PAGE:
Kaohsiung City

At a Glance

  • Saved nearly 3 million lives
  • Video coverage of over 1,100 square miles
  • Helped 38 districts collaborate effectively

Taiwan’s Kaohsiung City Uses Video Collaboration to Prepare for Typhoons

Days before Taiwan faced down the first storm of the deadly 2013 typhoon season, officials in Kaohsiung City unleashed their own secret weapon to protect nearly three million people and their property from the brute force of Typhoon Soulik.

Kaohsiung City had just completed a citywide network of Polycom video collaboration solutions. And for the first time, disaster preparedness and emergency response officials in 38 districts across the city could work together face-to-face, without having to leave their districts and the people who live in them.

Working from the Kaohsiung command center, Mayor Chen Chu met over video with personnel throughout the city to assess the progress of preparation efforts, properly allocate resources, and coordinate evacuation plans. Nowhere were these efforts more critical than in Kaohsiung’s remote mountain villages, where past typhoons left villagers cut off from emergency response authorities and impeded relief efforts. Even when communications remained operable, emergency workers had to communicate with central command by phone, satellite, or wireless—never with video, and always one at a time.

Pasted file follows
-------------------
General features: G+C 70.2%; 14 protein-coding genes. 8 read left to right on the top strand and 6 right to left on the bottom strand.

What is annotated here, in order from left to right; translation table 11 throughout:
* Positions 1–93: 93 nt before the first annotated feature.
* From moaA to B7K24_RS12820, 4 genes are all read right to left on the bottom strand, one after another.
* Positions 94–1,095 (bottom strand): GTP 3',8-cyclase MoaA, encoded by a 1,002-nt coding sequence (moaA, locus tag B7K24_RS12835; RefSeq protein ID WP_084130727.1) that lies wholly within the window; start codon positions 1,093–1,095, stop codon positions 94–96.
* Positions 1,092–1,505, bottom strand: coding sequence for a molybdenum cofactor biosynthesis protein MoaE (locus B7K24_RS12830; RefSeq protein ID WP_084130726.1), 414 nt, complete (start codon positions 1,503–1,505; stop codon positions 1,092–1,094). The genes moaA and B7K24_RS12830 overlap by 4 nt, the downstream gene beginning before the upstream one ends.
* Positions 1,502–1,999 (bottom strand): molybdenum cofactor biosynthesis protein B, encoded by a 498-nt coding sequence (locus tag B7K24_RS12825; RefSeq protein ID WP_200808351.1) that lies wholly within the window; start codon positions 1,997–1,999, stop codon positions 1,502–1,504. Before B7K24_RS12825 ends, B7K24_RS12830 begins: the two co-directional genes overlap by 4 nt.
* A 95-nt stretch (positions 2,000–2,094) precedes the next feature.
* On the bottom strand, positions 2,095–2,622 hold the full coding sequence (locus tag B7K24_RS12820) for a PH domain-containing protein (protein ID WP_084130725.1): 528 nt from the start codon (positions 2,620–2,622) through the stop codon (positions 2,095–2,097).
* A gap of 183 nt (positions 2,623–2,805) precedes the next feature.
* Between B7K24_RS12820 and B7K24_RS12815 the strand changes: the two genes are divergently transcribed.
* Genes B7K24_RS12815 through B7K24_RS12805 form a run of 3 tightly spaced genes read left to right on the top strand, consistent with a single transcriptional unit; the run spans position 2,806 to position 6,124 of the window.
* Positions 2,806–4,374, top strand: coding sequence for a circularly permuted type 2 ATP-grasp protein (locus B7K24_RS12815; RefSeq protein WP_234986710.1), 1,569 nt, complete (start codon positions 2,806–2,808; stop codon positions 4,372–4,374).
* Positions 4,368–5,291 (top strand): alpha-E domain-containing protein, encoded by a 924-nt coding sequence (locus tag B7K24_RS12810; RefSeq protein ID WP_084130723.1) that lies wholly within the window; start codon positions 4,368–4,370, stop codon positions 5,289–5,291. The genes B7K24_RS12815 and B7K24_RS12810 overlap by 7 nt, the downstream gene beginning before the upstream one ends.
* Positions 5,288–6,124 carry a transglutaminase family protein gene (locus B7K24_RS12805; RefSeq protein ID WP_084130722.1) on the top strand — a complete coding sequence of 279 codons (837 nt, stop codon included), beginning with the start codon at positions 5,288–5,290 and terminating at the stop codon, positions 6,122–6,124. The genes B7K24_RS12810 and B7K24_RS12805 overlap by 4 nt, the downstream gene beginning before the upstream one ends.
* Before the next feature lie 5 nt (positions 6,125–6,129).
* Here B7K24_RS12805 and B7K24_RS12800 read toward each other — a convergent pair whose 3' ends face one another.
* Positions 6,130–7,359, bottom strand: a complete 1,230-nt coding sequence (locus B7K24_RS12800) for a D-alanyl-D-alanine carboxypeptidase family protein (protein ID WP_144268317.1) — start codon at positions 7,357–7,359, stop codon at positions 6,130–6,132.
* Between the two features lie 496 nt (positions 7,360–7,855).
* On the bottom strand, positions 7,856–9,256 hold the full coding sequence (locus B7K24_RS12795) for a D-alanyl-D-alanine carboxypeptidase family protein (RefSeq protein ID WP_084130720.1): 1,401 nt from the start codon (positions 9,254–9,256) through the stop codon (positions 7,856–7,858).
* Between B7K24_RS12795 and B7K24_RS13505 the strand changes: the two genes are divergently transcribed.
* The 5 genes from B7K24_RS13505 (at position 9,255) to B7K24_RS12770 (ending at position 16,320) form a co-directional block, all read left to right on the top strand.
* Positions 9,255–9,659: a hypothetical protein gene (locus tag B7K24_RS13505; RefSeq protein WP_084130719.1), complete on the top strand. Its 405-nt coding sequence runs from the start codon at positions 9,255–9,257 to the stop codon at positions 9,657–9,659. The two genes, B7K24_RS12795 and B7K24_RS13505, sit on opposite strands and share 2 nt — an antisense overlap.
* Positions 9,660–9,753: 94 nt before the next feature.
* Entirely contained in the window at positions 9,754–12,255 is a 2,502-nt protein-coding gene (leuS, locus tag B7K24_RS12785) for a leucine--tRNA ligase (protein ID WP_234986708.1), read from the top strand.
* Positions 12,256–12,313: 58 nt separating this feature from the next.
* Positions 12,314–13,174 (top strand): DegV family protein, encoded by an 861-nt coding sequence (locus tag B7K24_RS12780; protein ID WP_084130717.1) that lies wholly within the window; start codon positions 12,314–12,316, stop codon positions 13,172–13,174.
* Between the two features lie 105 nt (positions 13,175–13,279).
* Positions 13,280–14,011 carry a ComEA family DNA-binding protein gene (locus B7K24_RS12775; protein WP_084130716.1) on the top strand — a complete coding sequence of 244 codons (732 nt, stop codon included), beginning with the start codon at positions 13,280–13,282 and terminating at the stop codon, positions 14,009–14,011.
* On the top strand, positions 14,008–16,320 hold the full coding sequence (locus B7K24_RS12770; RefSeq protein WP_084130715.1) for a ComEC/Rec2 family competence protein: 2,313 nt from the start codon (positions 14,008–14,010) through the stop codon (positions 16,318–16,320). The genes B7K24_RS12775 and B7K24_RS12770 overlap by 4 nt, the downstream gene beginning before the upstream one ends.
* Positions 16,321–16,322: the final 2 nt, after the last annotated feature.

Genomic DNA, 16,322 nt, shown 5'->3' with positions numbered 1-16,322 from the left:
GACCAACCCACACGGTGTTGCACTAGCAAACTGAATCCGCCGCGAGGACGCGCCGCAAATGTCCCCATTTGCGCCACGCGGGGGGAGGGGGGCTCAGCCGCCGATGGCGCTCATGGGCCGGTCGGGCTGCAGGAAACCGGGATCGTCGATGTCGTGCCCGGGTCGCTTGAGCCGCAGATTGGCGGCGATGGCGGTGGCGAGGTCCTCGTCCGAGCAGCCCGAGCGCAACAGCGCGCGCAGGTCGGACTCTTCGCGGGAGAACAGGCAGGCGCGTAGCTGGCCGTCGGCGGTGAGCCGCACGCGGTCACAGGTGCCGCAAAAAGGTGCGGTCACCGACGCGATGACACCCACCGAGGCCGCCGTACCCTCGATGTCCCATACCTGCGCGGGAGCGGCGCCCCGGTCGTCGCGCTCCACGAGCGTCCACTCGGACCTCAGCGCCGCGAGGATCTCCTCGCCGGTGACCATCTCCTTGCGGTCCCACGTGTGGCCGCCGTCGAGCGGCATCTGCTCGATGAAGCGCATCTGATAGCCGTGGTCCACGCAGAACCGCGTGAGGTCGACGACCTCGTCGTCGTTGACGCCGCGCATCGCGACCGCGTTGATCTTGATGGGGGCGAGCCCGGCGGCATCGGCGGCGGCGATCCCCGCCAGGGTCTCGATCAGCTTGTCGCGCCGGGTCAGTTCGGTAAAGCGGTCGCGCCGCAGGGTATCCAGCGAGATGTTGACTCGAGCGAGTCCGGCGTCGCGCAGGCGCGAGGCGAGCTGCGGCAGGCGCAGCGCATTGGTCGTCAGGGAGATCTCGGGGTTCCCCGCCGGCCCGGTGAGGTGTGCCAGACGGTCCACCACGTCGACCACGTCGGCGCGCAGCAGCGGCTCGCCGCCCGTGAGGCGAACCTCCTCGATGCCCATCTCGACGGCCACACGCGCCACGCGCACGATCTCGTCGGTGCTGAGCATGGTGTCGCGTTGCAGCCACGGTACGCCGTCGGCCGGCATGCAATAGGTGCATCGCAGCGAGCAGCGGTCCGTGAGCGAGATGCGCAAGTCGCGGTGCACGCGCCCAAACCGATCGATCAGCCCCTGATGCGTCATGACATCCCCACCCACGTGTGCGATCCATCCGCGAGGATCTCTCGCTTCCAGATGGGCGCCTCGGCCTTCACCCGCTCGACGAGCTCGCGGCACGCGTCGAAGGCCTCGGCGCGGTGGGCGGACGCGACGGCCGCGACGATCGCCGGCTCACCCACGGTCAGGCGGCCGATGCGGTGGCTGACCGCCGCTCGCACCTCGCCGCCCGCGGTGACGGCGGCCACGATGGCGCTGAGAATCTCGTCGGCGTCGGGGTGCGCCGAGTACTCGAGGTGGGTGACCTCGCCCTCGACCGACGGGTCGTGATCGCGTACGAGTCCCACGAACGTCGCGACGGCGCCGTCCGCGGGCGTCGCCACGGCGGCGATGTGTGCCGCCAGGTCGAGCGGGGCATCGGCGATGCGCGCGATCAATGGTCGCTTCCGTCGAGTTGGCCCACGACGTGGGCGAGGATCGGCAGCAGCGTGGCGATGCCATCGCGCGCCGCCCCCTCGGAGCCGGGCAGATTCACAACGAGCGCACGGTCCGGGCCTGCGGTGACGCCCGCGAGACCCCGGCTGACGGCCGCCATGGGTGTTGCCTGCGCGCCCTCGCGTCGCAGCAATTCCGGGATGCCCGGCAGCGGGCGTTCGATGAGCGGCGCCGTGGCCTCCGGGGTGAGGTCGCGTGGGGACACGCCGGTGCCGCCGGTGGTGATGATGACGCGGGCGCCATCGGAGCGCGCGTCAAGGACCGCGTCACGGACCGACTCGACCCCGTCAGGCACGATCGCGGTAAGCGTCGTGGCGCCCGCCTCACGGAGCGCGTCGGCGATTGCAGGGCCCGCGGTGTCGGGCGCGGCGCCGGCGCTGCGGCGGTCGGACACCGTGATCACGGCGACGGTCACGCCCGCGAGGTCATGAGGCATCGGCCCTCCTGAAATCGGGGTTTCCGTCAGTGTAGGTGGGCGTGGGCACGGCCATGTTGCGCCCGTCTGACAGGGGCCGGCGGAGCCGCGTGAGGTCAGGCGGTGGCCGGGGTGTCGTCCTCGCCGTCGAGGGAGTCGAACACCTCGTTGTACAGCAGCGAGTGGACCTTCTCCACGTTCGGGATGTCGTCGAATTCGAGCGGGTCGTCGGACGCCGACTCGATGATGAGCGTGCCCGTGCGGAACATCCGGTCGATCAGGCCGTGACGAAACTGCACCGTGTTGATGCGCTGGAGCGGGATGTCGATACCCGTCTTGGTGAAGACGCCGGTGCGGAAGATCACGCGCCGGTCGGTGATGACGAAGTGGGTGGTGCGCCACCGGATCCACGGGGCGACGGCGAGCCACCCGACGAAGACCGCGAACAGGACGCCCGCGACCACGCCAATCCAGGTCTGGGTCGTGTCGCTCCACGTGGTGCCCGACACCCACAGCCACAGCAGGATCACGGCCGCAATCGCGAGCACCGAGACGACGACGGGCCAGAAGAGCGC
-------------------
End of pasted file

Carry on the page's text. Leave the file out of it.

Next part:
Now, like an unwelcome summer storm, Kaohsiung’s old patchwork approach is long gone. In its place is an efficient and reliable communications infrastructure that unites video calls so Kaohsiung City Fire Bureau officials can receive multiple realtime updates at once, and emergency management personnel always have a current view of response activities across a coastal city that covers more than 1,100 square miles.

Once the skies clear, Taiwan’s second largest city puts its Polycom solutions to use in other ways. When it’s not busy with disaster preparedness, the city saves on communication costs and travel expenses by handling administrative meetings and employee training over video. Those savings free up money for public construction and other improvements—showing that in Kaohsiung City, video collaboration not only helps save lives, it also helps to make them better.

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